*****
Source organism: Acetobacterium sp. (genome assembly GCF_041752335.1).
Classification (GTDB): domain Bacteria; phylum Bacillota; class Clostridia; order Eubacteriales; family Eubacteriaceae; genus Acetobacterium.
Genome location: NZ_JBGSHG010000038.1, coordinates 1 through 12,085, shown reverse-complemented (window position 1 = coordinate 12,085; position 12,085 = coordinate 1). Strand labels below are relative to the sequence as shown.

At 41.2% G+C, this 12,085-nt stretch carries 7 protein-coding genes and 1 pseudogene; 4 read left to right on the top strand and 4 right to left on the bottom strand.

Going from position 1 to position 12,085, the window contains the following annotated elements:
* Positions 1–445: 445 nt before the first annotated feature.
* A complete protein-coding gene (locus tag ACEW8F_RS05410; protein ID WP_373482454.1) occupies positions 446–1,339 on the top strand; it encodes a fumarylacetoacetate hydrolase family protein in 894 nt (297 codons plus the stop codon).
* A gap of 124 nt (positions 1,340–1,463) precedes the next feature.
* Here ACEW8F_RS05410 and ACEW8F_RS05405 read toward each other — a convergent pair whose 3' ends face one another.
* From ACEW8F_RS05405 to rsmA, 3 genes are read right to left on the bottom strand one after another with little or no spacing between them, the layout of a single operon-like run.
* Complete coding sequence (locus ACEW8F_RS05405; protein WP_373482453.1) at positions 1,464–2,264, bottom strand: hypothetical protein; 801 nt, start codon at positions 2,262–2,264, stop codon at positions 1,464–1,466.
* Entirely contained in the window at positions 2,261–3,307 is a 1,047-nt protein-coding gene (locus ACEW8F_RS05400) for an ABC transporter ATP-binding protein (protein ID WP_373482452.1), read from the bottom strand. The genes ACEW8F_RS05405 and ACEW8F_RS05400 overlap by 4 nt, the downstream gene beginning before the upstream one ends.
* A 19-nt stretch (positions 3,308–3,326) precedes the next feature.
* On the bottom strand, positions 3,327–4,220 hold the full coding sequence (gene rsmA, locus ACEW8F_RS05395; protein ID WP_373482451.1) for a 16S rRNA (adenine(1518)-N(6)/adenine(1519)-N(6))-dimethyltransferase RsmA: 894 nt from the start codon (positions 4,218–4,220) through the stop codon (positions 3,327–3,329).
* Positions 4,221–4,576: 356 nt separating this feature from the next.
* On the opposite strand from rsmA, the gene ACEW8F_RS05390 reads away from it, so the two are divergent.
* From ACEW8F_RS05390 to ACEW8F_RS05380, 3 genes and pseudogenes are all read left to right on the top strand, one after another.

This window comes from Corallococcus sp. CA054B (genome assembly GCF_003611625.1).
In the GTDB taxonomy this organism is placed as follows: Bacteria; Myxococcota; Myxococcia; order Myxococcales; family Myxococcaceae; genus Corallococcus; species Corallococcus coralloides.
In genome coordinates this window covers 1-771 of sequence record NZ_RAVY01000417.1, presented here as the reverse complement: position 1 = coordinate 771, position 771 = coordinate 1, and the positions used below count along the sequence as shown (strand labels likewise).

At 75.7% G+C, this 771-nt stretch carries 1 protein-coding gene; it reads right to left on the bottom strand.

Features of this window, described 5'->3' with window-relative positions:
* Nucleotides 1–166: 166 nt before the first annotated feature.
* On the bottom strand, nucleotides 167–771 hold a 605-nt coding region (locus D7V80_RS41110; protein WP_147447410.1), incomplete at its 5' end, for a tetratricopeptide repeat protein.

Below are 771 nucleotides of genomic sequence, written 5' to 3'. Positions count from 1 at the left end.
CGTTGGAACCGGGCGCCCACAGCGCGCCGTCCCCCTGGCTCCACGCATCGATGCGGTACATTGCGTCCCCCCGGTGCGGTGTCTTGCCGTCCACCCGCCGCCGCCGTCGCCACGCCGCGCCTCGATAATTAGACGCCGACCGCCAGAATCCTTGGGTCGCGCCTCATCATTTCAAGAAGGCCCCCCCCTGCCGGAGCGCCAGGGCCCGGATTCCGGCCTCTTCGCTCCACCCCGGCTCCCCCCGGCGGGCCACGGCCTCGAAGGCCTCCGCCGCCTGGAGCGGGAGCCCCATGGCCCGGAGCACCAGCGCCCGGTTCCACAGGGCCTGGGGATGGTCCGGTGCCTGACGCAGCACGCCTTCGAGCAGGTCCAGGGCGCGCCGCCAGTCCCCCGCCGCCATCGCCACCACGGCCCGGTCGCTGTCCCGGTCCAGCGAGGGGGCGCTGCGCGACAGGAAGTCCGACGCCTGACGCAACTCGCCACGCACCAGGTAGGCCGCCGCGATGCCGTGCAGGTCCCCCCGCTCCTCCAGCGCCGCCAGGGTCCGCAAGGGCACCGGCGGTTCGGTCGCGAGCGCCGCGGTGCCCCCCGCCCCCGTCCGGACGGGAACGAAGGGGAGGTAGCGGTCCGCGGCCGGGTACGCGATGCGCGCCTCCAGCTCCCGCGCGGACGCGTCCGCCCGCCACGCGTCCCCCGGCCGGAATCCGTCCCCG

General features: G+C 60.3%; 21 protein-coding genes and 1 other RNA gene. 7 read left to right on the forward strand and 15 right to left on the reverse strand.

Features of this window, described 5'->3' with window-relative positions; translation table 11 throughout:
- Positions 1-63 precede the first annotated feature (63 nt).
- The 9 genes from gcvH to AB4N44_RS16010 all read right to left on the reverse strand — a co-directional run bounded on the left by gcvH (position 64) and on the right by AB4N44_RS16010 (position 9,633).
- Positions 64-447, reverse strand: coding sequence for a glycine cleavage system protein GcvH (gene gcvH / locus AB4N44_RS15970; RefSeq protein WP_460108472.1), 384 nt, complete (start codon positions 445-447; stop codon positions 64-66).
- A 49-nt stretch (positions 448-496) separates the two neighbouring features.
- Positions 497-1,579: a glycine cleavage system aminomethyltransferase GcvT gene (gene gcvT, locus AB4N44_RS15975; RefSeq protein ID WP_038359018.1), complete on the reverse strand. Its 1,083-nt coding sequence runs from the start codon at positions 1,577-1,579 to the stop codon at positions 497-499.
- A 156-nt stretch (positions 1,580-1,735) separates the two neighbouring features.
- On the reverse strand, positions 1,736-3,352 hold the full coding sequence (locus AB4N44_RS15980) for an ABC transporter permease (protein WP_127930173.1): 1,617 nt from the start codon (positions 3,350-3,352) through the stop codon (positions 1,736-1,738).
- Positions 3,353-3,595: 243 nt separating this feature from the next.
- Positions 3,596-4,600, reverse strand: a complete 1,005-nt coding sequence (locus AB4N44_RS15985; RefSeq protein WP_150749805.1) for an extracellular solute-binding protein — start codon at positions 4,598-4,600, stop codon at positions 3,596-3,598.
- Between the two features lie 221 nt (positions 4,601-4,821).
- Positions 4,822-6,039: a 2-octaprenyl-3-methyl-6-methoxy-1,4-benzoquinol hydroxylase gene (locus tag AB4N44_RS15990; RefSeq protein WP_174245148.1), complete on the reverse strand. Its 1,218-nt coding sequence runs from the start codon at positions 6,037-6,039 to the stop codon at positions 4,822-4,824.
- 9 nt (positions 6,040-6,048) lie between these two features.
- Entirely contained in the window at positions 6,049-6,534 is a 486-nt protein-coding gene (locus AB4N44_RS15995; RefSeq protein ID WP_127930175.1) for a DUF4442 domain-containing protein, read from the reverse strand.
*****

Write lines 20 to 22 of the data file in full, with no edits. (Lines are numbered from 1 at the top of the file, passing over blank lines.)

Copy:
In genome coordinates this window covers 1-771 of sequence record NZ_RAVY01000417.1, presented here as the reverse complement: position 1 = coordinate 771, position 771 = coordinate 1, and the positions used below count along the sequence as shown (strand labels likewise).

At 75.7% G+C, this 771-nt stretch carries 1 protein-coding gene; it reads right to left on the bottom strand.

Features of this window, described 5'->3' with window-relative positions: